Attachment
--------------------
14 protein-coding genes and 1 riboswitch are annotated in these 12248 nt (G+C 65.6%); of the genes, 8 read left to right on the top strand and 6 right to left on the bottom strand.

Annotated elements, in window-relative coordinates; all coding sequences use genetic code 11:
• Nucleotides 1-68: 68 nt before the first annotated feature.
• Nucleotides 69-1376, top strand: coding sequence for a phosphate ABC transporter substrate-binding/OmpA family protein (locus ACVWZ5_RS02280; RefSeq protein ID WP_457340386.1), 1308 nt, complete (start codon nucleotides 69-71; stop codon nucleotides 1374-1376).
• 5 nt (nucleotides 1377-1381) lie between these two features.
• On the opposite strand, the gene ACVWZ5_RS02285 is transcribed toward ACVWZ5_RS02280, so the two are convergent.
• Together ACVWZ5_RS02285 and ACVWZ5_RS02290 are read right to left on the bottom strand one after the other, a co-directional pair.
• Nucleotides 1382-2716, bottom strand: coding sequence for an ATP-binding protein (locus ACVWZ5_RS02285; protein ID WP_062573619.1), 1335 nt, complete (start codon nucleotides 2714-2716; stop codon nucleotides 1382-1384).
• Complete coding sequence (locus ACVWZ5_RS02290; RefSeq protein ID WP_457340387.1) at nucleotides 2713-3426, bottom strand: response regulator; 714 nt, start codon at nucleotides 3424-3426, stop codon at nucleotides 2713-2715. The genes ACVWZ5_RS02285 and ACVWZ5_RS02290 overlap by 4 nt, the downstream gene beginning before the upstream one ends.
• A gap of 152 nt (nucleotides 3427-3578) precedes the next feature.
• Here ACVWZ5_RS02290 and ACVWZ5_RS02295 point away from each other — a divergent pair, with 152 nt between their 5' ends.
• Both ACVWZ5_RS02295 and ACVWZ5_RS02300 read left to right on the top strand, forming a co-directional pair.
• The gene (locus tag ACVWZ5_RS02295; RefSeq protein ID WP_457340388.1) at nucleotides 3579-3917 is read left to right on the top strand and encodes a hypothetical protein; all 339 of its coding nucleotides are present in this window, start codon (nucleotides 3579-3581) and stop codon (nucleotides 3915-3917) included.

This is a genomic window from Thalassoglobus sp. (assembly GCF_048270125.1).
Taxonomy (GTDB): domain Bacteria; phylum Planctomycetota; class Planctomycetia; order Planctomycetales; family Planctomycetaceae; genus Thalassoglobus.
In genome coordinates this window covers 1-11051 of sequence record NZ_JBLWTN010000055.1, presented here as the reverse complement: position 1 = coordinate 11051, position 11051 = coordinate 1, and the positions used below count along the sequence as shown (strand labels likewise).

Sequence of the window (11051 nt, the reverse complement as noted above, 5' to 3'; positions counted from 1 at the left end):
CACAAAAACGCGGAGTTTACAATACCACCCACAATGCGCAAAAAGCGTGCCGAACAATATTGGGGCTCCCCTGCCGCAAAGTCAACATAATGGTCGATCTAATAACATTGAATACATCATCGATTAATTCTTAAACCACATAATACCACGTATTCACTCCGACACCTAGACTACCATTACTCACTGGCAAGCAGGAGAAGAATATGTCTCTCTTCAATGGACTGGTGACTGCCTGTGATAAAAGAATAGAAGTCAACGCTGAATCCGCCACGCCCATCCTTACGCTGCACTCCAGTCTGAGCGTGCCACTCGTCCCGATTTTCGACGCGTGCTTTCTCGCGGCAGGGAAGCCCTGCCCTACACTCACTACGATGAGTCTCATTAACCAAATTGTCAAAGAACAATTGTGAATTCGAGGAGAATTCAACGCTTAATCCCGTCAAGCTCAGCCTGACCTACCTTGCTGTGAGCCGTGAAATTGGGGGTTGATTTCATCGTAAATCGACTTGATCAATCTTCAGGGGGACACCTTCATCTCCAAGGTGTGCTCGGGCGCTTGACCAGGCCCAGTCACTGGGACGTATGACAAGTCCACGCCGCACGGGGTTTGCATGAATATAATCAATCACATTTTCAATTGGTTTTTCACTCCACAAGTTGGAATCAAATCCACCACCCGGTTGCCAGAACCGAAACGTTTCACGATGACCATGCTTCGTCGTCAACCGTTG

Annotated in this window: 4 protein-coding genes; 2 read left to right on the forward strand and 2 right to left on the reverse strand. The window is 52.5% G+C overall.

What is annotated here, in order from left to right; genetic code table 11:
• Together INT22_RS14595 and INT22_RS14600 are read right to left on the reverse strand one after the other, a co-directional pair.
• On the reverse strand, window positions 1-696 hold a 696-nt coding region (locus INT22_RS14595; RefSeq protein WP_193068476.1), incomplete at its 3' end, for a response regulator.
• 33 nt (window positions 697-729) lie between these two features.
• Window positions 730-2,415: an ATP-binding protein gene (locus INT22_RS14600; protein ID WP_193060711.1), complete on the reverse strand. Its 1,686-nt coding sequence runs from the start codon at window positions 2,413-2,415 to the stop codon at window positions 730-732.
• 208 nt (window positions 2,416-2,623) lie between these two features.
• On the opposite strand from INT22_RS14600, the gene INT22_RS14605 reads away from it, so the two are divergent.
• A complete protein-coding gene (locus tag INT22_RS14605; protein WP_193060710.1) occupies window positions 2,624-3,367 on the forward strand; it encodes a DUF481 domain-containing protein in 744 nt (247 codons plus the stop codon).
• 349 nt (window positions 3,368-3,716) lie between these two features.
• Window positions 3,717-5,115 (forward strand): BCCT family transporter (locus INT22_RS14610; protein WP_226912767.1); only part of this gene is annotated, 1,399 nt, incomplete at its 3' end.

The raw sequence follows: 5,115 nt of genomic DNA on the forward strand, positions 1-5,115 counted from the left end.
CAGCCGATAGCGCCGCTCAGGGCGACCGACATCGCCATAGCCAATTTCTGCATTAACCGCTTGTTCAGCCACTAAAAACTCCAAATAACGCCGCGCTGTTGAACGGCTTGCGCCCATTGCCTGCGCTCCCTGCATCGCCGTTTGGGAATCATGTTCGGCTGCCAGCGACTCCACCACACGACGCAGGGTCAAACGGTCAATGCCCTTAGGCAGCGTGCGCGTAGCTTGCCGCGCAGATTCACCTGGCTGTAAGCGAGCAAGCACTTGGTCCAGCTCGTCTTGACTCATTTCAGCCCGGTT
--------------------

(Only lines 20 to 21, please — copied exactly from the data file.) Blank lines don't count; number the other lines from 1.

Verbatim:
What is annotated here, in order from left to right; genetic code table 11:
• Together INT22_RS14595 and INT22_RS14600 are read right to left on the reverse strand one after the other, a co-directional pair.